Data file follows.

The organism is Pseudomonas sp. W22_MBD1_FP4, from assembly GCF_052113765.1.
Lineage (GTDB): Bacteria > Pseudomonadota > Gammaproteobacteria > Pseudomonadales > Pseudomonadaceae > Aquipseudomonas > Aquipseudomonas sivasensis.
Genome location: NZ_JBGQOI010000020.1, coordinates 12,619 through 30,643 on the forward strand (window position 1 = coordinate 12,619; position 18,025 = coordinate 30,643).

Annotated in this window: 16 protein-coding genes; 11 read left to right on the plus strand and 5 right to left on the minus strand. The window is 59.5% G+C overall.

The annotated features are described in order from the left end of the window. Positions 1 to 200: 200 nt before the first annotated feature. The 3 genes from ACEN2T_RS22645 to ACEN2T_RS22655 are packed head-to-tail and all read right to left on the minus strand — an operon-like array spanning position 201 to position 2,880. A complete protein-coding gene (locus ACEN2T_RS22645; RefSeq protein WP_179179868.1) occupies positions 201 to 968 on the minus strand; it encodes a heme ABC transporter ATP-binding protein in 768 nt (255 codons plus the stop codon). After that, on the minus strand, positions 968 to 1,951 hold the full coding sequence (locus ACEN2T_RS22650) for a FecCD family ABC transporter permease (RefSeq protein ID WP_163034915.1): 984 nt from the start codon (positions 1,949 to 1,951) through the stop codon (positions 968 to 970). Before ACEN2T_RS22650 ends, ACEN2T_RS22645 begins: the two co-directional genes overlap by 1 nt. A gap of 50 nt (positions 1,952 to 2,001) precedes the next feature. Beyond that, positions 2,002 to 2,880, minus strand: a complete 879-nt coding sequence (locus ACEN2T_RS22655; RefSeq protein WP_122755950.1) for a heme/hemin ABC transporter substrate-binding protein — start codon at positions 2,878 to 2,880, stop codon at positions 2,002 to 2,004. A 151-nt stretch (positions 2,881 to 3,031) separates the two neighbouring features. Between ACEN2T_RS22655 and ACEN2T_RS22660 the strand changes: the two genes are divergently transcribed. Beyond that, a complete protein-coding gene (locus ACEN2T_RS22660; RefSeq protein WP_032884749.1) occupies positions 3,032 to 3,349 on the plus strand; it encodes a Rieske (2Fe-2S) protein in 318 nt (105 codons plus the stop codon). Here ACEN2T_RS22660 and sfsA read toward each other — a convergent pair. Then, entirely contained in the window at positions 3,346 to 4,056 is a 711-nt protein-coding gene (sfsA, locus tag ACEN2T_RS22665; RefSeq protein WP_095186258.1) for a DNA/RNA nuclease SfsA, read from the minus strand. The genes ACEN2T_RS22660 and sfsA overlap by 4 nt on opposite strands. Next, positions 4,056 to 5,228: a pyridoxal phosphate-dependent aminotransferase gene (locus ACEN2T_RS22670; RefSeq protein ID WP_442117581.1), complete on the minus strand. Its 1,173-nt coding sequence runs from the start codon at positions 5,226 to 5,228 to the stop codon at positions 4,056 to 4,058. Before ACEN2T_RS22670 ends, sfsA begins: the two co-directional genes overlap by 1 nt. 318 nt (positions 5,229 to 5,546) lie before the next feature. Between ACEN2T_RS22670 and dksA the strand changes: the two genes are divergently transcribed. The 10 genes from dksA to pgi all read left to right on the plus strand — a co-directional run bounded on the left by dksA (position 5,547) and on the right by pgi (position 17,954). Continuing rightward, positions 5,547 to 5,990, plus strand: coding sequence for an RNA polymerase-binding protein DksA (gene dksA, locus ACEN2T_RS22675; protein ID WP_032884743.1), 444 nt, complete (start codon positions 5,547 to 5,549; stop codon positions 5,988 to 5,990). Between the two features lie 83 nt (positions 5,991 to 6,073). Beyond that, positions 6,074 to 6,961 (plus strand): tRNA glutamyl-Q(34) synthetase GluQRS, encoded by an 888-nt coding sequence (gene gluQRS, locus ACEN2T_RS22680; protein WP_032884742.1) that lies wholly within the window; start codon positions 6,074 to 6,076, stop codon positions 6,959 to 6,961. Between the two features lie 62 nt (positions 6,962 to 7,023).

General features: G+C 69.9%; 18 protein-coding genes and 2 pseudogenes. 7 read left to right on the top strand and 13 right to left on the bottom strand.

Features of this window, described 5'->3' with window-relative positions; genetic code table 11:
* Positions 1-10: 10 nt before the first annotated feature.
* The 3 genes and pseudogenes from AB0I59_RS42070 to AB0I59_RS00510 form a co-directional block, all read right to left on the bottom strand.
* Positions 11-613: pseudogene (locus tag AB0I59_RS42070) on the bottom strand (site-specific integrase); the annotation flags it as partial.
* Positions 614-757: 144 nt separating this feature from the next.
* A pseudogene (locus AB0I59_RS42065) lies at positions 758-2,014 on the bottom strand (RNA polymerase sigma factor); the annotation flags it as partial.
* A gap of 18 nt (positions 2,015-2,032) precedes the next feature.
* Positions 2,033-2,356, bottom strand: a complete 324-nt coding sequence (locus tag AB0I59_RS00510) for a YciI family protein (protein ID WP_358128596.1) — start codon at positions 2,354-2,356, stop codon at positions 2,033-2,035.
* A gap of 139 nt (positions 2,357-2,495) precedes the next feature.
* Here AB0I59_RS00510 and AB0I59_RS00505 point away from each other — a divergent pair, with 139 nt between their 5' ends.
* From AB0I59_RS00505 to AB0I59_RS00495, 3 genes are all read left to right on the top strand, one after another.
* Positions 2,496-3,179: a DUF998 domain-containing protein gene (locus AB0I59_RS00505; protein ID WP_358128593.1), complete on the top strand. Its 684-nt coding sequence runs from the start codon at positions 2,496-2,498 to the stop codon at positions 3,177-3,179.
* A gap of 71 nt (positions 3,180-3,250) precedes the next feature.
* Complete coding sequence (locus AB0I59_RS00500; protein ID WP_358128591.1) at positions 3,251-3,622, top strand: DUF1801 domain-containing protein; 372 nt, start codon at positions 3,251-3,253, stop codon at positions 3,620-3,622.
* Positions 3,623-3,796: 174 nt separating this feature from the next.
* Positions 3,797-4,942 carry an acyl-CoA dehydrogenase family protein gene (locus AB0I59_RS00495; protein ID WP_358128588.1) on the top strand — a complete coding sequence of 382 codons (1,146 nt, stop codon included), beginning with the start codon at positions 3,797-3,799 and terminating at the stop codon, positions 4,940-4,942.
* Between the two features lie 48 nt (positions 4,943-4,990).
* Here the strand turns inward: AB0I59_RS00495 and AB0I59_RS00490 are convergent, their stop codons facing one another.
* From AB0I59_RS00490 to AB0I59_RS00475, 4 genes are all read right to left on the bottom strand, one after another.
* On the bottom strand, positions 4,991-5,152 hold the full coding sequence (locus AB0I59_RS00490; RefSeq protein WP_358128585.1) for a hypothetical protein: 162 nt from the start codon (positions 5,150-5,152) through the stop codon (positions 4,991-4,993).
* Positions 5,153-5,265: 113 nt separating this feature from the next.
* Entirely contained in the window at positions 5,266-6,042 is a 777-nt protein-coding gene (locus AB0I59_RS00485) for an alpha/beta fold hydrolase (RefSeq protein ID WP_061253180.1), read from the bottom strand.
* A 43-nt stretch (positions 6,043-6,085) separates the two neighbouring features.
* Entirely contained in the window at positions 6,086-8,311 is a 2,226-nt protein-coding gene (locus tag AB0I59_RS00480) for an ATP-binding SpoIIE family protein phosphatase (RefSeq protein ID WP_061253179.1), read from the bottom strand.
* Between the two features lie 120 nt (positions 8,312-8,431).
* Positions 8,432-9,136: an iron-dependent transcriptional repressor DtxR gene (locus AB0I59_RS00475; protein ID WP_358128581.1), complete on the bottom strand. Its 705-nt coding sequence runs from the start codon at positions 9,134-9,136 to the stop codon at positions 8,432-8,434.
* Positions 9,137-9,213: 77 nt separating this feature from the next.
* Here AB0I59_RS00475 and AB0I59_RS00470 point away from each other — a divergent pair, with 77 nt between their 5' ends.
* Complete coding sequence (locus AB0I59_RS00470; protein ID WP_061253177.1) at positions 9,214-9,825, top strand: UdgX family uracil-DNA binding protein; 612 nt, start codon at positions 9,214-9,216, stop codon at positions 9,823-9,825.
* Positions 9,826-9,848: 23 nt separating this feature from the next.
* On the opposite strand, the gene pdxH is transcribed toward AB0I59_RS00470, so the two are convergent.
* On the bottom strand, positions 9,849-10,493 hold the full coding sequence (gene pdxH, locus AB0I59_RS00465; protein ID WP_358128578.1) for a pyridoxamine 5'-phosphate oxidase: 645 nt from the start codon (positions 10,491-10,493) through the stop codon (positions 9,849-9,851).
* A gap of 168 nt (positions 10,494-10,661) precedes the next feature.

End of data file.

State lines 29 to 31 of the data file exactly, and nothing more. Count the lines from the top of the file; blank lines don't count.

* A 43-nt stretch (positions 6,043-6,085) separates the two neighbouring features.
* Entirely contained in the window at positions 6,086-8,311 is a 2,226-nt protein-coding gene (locus tag AB0I59_RS00480) for an ATP-binding SpoIIE family protein phosphatase (RefSeq protein ID WP_061253179.1), read from the bottom strand.
* Between the two features lie 120 nt (positions 8,312-8,431).